Chicago Public high school graduates would be guaranteed three more months of free, high-speed internet service — and those going on to City Colleges would get the perk for up to three years — thanks to an extension of a groundbreaking program bankrolled in part by Illinois’ richest man.
It was nearly a year ago to the day that Mayor Lori Lightfoot turned to hedge fund billionaire Ken Griffin and some of Chicago’s most powerful philanthropies to help bridge the digital divide holding back students and their parents in the city’s most impoverished South and and West Side neighborhoods.
Griffin agreed to contribute $7.5 million to help bankroll the first half of a four-year program known as “Chicago Connected.”
Other major donors included Crown Family Philanthropies ($5 million); the Chicago Community COVID Response Fund, administered by The Chicago Community Trust and United Way of Metro Chicago ($2.5 million); Illinois Tool Works ($2 million); the Pritzker Traubert Foundation ($1.5 million); the JPB Foundation ($500,000); and the Joyce Foundation ($250,000).
Another $750,000 commitment was made by former President Barack Obama and his wife, Michelle; the John D. and Catherine T. MacArthur Foundation; and The Chicago Community Trust to the Children’s First Fund, the philanthropic arm of CPS.
City Hall vowed to round out the first two years of funding by contributing $5 million in federal coronavirus stimulus funds. CPS agreed to bankroll the third and fourth years.
At the time, Lightfoot anticipated the $50 million program would deliver free access to high-speed internet service to roughly 100,000 CPS students over four years.
Instead, “Chicago Connected” has reached 64,000 students across 42,000 households — still enough to bridge “nearly two-thirds” of the digital divide, according to City Hall.
The proposed expansion aims to do even more:
• Internet service for CPS high school graduates continues through Oct. 31, instead of ending Tuesday, the last day of school.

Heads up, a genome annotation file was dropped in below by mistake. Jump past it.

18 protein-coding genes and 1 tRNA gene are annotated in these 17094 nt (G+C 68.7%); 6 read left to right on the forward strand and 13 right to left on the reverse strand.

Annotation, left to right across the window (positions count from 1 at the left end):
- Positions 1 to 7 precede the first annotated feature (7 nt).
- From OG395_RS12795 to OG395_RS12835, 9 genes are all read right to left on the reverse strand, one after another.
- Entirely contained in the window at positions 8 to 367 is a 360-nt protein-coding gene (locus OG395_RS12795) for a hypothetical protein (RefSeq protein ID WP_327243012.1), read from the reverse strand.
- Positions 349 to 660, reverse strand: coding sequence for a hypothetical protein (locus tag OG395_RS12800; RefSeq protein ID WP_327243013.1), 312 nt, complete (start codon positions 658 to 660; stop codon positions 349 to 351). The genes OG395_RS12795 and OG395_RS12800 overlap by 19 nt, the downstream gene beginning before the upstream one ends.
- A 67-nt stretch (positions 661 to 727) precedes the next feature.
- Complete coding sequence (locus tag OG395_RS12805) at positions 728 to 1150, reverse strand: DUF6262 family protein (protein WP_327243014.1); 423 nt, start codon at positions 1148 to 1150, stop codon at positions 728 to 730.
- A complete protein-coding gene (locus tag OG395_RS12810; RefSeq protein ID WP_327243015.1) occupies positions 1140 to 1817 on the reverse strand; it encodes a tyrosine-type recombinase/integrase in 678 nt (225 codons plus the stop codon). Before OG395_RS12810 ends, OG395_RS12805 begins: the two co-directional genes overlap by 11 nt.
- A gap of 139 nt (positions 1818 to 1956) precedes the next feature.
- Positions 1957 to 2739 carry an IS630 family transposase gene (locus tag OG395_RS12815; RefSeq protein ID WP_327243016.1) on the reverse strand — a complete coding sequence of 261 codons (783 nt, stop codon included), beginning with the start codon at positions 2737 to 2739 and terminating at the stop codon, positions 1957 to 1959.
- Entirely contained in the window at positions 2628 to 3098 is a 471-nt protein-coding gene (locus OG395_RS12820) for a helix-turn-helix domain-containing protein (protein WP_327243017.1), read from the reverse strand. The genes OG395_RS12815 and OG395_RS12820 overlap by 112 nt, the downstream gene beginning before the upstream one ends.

• Graduating seniors attending City Colleges this fall will get free internet service for up to three years or until they complete their City Colleges degrees, whichever comes first. The mayor’s office called it a “first step toward expanding Chicago Connected to public university students.” City Colleges expects to enroll anywhere from 600 to 1,000 CPS students this year who will be eligible for the offer of free high-speed internet.
• Chicago Connected participants now will can build test and computer skills, thanks to a new digital learning platform that includes free access to online portals with classroom curricula, training materials and thousands of assessments.
As the coronavirus pandemic forced CPS to shut down, one in five Chicago children lacked access to reliable in-home internet, according to an April 2020 study released by Kids First Chicago. One in three CPS students started remote learning without a computer.
Distribution of Chromebooks, bankrolled by federal stimulus funds and other emergency spending, has largely eliminated that problem — but many homes still lack access to high-speed internet service.
“The pandemic has reinforced the notion once and for all that internet access isn’t a luxury but a necessity,” Lightfoot said in a press release.
“Chicago Connected is a groundbreaking program that has and will continue to help close the digital divide, which further restricts access to high-quality education, health care, social services, jobs and more. I am thrilled to continue this work by expanding Chicago Connected to our community college students and help open more doors of opportunity for our residents.”
Griffin was quoted as saying he is proud of the “great strides” made over the last year toward “empowering Chicago’s students to pursue their dreams and realize their fullest potential. ... Chicago Connected has shown communities across the United States that, when we bridge the digital divide, we offer young people a critical pathway to success.”